I had a Raspberry Pi laying around and I was wondering if I could put it to use. Lately, my web hosting server had been hit by a unpleasant attack that wiped all the data on the server nodes. I was glad that they had backups elsewhere to restore from the attack. They may have backups at different locations, but you never know what will happen next. Just to be safe, I feel that backing up the VPS Server locally will be a good choice as well.
If you are looking to back up to your computer server, it should work the same.
Setting up the Respberry Pi
Installing the os:
Installing the Raspbian “wheezy” OS is the easiest thing to the world. Simply download the iso here. While you are downloading the iso, you will need specific tools required to format your sd card. All instructions are posted on the eLinux.org website for Raspberry Pi here.
Setting up the iptables:
For the iptables, I recommend going to “Simple Iptables Script Generator” and generate the bash shell script for you. However there are some things to change on the generated code.
Here are slight changes from the generated iptables shell script:
#!/bin/sh # iptables script generated 2013-07-20 # http://www.mista.nu/iptables IPT="sudo iptables" # Flush old rules, old custom tables $IPT --flush $IPT --delete-chain # Set default policies for all three default chains $IPT -P INPUT ACCEPT $IPT -P FORWARD DROP $IPT -P OUTPUT ACCEPT # Enable free use of loopback interfaces $IPT -A INPUT -i lo -j ACCEPT $IPT -A OUTPUT -o lo -j ACCEPT # All TCP sessions should begin with SYN $IPT -A INPUT -p tcp ! --syn -m state --state NEW -s 192.168.1.0/24 -j DROP # Accept inbound TCP packets $IPT -A INPUT -m state --state ESTABLISHED,RELATED -j ACCEPT $IPT -A INPUT -p tcp --dport 22 -m state --state NEW -j ACCEPT # Allow inbound access to Samba shares $IPT -A INPUT -p udp -m udp --dport 137 -s 192.168.1.0/24 -j ACCEPT $IPT -A INPUT -p udp -m udp --dport 138 -s 192.168.1.0/24 -j ACCEPT $IPT -A INPUT -m state --state NEW -m tcp -p tcp --dport 139 -s 192.168.1.0/24 -j ACCEPT $IPT -A INPUT -m state --state NEW -m tcp -p tcp --dport 445 -s 192.168.1.0/24 -j ACCEPT # Accept inbound ICMP messages $IPT -A INPUT -p ICMP --icmp-type 8 -s 192.168.1.0/24 -j ACCEPT $IPT -A INPUT -p ICMP --icmp-type 11 -s 192.168.1.0/24 -j ACCEPT # Accept outbound packets $IPT -I OUTPUT 1 -m state --state RELATED,ESTABLISHED -j ACCEPT $IPT -A OUTPUT -p udp --dport 53 -m state --state NEW -j ACCEPT # Allow output $IPT -A OUTPUT -p tcp --dport 80 -m state --state NEW -j ACCEPT $IPT -A INPUT -p tcp --sport 80 -m state --state ESTABLISHED -j ACCEPT $IPT -A OUTPUT -p tcp --dport 22 -m state --state NEW -j ACCEPT $IPT -A INPUT -j DROP $IPT -A OUTPUT -j DROP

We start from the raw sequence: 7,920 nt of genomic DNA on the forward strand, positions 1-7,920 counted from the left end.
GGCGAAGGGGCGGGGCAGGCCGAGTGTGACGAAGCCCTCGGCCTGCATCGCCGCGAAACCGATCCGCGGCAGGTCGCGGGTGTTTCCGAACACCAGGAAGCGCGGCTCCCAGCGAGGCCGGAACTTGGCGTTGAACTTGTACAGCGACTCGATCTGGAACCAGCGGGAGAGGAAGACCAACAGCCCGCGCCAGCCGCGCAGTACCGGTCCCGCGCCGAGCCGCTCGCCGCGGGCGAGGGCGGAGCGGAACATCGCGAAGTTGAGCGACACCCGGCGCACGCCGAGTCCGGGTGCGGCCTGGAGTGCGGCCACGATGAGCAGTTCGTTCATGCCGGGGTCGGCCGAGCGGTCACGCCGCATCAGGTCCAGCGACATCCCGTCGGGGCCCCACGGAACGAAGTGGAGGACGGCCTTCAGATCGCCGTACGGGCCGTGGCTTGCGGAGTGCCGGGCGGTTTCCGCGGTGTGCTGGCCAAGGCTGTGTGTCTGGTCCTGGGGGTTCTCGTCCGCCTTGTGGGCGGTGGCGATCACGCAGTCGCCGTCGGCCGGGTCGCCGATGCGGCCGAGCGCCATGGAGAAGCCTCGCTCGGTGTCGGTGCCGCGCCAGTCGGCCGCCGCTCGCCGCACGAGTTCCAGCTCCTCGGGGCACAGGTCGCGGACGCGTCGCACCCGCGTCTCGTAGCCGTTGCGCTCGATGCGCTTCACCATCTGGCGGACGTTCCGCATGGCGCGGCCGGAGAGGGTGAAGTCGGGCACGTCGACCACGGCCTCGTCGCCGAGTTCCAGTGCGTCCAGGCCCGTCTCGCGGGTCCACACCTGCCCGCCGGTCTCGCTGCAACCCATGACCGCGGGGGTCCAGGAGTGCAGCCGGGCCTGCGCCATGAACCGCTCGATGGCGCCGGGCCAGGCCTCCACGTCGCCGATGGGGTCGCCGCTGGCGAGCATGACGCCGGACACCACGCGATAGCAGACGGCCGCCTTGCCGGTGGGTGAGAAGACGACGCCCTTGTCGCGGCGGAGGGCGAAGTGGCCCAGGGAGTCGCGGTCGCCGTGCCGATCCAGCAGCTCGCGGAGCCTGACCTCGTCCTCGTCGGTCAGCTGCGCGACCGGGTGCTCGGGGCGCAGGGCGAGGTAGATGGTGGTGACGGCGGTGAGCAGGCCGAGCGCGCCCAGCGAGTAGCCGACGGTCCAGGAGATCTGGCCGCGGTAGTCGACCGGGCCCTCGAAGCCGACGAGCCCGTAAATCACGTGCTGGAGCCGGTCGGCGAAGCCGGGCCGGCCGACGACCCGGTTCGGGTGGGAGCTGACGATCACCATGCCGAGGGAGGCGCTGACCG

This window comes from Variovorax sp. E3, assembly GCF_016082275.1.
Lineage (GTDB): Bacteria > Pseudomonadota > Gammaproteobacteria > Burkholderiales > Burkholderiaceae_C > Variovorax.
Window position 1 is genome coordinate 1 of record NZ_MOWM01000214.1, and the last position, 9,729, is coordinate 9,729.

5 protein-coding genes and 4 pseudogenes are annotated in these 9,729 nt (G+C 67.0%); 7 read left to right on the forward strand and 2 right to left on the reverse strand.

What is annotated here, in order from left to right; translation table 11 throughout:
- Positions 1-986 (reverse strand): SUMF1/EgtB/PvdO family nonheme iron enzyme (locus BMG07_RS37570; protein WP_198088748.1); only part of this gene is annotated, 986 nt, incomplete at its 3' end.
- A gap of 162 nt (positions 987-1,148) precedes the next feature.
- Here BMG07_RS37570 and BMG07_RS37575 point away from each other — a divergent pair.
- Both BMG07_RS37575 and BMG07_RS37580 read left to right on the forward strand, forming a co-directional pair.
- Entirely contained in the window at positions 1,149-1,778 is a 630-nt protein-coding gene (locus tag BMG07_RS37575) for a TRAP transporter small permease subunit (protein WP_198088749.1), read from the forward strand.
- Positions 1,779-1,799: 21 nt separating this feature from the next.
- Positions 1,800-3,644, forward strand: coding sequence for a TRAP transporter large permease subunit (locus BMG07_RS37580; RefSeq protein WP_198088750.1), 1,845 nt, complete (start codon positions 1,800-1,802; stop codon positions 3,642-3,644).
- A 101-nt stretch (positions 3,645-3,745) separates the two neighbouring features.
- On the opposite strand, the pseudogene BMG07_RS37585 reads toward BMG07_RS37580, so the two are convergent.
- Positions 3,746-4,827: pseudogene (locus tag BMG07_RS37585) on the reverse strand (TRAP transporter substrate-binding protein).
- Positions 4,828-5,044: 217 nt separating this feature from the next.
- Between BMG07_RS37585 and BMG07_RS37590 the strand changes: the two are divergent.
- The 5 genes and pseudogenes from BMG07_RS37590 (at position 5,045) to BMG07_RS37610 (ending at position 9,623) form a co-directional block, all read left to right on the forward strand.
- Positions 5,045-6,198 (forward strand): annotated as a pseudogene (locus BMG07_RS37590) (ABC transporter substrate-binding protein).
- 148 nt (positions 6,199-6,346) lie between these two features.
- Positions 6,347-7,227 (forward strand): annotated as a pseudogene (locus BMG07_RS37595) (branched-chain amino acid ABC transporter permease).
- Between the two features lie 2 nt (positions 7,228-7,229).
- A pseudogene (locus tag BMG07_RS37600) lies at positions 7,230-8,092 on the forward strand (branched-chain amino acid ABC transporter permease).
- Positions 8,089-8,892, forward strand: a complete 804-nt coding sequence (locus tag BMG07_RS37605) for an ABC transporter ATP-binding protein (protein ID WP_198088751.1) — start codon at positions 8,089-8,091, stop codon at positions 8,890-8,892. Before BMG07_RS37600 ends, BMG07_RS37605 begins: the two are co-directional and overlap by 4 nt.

The above iptables allow SAMBA and SSH access only. You may need to add extra filters for other services. You will also need to change the ip address “192.168.1.0/24” to your local ip as in “x.x.x.0/24”.
And finally you will need to save your iptables, so that it will be loaded again on reboot.
Setting up passwordless log in with sshkey:
Setting up a passwordless ssh log in is very useful for the cron job to automate the process as we will not be required to enter the login password every time we do rsync.
#Navigate cd /~/.ssh #Generate a public and private SSH key ssh-keygen #You should see the following: ############################################ #Generating public/private rsa key pair. #Enter file in which to save the key (/home/pi/.ssh/id_rsa): #Enter exactly what they tell you to enter, in this case: /home/pi/.ssh/id_rsa #Lease the passphrase empty, simply press enter! #Enter passphrase (empty for no passphrase): #Enter same passphrase again: #Your identification has been saved in /home/pi/.ssh/id_rsa. #Your public key has been saved in /home/pi/.ssh/id_rsa.pub. #The key fingerprint is: #97:aa:de:20:40:e7:68:9b:ca:3f:4b:a9:0e:58:4c:7e [email protected] #The key's randomart image is: +--[ RSA 2048]----+ | | | | | o . | | = + . | | B E S o | |.o =. o | |o oo. . . | |o.o. . + | |o+.oo.o . | +-----------------+